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Teens speak out against being used as viral social bait by parents

At what point does it become exploitation?

Influencers behind a camera
Image: Pexels

Teen influencers are taking a bold stand against their families as they break their silence and speak out about being used as viral social bait by their parents.

In a piece featured in Teen Vogue, an unnamed child influencer has taken a stance against their family, using their childhood as the main focus of their parent’s viral content.

The piece centers around a teen named Claire, who grew up under the spotlight of a social media brand created by their parents.

Millions of followers have watched Claire’s every move, with photos, merchandise, and a YouTube channel with over a billion views and boast millions of subscribers, all centered around this young influencer.

Via Teen Vouge:

Once, she told her dad she didn’t want to do YouTube videos anymore and he told her they would have to move out of their house and her parents would have to go back to work, leaving no money for “nice things.”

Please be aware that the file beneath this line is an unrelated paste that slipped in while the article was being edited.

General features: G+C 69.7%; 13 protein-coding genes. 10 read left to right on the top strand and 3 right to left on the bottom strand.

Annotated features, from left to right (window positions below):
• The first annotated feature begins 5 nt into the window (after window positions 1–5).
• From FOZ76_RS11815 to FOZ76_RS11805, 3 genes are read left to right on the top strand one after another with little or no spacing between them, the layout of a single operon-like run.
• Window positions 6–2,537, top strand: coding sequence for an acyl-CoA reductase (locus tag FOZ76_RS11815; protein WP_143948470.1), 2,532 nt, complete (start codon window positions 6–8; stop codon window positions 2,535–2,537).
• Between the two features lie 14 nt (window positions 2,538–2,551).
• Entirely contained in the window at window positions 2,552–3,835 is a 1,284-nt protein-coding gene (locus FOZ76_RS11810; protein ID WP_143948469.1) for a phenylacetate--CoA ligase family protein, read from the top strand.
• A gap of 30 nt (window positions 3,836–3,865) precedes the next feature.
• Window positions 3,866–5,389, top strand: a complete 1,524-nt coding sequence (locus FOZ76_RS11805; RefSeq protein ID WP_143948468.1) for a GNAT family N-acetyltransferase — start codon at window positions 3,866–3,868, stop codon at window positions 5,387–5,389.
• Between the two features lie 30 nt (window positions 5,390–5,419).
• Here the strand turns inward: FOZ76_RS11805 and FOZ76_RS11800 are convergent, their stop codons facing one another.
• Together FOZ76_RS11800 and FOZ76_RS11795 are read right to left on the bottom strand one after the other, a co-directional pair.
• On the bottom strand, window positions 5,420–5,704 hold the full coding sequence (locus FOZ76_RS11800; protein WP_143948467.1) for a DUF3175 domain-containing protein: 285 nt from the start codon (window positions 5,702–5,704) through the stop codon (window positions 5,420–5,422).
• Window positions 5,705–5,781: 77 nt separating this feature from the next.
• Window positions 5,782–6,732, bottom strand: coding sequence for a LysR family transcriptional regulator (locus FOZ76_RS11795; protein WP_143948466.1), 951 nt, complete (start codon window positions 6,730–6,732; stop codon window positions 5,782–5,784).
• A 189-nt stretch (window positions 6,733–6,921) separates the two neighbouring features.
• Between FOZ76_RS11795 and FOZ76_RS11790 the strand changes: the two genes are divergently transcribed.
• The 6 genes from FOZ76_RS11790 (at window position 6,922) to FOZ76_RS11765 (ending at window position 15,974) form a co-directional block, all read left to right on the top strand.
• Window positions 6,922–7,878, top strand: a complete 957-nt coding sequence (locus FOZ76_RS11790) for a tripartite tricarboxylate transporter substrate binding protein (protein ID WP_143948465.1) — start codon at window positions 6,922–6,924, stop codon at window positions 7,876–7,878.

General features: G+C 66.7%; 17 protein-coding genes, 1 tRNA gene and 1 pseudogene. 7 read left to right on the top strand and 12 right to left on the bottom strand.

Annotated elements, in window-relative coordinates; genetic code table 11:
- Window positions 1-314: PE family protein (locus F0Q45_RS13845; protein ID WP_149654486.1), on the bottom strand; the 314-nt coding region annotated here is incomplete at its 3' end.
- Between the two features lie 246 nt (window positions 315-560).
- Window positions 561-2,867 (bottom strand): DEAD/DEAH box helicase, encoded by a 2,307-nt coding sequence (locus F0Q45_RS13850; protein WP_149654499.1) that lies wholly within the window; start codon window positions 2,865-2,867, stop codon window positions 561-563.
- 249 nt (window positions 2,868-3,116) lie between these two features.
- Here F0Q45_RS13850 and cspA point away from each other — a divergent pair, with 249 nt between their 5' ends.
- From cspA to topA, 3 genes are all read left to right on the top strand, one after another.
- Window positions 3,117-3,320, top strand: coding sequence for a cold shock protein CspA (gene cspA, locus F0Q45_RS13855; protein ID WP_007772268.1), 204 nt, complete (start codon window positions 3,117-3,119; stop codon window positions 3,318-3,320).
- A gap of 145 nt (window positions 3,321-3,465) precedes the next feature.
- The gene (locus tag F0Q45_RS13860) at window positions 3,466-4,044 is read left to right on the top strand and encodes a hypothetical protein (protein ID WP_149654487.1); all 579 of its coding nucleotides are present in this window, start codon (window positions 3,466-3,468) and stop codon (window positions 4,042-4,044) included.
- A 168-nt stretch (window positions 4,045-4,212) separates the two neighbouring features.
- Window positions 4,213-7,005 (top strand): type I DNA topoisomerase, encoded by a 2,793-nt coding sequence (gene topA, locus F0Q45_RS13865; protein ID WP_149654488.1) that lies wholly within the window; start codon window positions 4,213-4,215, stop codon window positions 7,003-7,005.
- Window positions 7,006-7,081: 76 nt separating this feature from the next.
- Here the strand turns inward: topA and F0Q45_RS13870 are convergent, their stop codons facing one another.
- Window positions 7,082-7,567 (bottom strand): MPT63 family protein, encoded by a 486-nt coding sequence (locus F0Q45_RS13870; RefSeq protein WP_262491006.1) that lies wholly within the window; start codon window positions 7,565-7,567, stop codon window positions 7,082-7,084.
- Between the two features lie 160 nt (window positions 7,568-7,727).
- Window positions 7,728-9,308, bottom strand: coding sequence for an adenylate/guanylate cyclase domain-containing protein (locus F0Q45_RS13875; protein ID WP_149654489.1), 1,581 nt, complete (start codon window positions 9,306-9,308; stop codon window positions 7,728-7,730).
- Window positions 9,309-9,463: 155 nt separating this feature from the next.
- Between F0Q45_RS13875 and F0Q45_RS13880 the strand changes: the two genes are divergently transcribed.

From a young age, Claire has felt financial pressure to help support her family. Both of their parents quit their jobs after going viral on YouTube.

When Claire said they didn’t want to make videos anymore, their parents said they’d have to sell the house, go back to work, and have no more money for “nice things.”

“It’s a lot of pressure,” Claire said in their interview. “Nothing they do now is going to take back the years of work I had to put in.”

Empowering or exploitative

Youtube ar makeup

With the increasing popularity of social media platforms, the number of child and teen influencers has grown alarmingly. This survey, confirmed by the New York Times, validates this claim.

While it can be empowering for young people to have a voice and a platform to share their thoughts and ideas, it’s becoming increasingly apparent that some parents are using their children’s fame to gain social media clout and financial gain.

Claire’s story proves that.

We need to take a hard look at this trend. Let’s not let their cuteness blind us to the potential harm from exploiting them for likes and follows.

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Kevin is KnowTechie's founder and executive editor. With over 15 years of blogging experience in the tech industry, Kevin has transformed what was once a passion project into a full-blown tech news publication. Shoot him an email at or find him on Mastodon or Post.

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